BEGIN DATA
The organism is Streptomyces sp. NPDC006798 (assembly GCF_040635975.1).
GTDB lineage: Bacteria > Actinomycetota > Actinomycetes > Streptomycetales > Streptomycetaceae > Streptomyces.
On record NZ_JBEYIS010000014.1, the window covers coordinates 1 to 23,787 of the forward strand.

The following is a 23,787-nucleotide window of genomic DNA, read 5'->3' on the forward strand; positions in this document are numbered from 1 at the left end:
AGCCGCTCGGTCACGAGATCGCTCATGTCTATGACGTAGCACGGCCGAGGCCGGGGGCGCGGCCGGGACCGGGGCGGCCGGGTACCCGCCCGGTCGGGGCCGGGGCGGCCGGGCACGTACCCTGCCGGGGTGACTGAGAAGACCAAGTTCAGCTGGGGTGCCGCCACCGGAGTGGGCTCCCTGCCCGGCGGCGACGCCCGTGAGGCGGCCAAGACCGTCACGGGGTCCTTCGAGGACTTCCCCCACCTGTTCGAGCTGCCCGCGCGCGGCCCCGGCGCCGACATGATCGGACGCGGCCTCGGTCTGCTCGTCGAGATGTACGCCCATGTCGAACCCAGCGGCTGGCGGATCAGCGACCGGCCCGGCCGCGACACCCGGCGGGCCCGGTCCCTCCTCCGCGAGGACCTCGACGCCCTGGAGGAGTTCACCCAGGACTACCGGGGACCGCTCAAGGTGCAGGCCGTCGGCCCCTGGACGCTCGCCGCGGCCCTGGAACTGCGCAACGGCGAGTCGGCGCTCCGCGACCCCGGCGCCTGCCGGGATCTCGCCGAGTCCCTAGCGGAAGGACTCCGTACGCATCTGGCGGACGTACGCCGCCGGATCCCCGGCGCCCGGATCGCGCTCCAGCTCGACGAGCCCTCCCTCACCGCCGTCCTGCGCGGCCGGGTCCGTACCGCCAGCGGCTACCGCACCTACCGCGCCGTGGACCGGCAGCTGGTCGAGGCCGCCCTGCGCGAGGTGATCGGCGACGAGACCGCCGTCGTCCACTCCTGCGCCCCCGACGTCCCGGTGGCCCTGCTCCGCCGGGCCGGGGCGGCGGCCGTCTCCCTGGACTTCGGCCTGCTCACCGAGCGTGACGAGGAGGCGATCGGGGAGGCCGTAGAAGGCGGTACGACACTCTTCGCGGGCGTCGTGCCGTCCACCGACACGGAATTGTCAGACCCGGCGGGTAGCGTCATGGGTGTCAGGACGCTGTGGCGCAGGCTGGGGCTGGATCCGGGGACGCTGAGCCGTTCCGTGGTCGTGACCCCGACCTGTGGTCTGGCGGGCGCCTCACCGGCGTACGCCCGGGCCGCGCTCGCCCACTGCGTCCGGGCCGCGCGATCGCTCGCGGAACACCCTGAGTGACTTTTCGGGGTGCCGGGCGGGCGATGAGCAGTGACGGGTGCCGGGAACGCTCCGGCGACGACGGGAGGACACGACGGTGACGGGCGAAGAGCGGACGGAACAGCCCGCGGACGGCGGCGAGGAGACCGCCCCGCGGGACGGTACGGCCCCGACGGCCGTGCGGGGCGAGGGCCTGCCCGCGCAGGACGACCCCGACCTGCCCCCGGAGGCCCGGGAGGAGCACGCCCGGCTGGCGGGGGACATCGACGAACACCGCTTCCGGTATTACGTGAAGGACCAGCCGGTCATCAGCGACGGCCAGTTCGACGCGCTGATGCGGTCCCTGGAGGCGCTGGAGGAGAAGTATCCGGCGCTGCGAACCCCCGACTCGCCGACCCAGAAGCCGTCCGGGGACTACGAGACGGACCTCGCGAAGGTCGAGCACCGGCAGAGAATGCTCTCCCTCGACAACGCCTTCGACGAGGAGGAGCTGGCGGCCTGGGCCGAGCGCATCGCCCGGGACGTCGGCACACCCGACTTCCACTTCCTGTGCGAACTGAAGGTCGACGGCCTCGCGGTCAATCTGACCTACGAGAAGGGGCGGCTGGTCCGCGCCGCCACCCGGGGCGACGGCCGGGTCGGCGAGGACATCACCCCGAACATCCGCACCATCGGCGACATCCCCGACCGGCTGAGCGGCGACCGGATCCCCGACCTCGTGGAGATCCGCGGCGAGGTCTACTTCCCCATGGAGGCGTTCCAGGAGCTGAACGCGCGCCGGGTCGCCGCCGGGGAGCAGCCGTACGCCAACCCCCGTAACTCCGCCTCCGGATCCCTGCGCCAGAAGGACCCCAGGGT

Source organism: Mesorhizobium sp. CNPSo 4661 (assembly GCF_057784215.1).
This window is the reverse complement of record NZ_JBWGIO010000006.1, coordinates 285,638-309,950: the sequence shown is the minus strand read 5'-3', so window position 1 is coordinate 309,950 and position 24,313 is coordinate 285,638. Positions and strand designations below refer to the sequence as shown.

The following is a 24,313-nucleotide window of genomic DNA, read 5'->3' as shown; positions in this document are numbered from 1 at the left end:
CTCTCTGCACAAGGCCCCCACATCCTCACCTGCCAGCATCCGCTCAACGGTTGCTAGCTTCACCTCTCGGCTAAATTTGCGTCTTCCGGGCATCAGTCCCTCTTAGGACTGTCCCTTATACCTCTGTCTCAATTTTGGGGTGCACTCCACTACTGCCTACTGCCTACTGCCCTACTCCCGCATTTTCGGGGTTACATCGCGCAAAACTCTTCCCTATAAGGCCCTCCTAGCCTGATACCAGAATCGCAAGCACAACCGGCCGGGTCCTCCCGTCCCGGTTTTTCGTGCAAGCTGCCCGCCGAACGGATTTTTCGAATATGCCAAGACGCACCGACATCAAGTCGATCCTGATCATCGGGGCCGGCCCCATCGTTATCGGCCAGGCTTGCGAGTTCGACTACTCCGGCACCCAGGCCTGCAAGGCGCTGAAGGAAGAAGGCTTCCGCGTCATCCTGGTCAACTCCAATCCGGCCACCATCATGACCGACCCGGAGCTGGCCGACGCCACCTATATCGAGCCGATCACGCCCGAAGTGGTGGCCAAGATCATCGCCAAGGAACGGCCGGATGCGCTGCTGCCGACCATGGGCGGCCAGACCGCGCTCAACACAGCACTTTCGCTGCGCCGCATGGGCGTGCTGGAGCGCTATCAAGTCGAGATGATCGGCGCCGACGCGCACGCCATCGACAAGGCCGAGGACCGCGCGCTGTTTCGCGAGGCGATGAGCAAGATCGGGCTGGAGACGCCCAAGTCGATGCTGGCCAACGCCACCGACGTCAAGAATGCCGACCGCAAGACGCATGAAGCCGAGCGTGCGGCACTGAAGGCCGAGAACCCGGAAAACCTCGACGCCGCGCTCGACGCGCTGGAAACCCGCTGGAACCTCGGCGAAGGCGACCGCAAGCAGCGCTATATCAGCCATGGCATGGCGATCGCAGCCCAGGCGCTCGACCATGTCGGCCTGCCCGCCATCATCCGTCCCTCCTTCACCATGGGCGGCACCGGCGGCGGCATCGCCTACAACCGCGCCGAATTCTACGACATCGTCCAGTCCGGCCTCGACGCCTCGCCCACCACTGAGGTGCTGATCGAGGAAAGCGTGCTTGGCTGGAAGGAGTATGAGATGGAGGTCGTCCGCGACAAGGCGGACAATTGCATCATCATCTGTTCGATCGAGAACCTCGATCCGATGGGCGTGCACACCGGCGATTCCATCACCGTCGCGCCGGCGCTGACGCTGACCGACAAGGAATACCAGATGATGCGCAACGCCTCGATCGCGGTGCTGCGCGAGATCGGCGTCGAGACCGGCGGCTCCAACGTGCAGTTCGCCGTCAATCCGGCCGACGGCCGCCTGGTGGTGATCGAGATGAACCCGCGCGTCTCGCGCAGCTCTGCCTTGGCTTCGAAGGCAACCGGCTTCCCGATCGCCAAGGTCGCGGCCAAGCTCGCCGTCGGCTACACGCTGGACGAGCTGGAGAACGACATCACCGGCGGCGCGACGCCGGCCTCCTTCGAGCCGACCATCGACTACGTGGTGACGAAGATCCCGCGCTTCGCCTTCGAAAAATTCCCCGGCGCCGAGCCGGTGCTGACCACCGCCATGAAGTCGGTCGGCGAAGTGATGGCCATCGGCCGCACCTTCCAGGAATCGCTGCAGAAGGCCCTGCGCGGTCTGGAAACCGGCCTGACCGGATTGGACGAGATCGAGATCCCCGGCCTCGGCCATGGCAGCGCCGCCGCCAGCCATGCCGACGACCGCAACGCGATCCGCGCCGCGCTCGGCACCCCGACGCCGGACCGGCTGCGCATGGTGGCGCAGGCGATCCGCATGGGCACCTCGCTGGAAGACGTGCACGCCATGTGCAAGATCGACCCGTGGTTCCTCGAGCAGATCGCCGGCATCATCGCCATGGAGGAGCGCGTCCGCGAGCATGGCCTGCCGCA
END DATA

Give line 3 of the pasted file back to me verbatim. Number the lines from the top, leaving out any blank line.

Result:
On record NZ_JBEYIS010000014.1, the window covers coordinates 1 to 23,787 of the forward strand.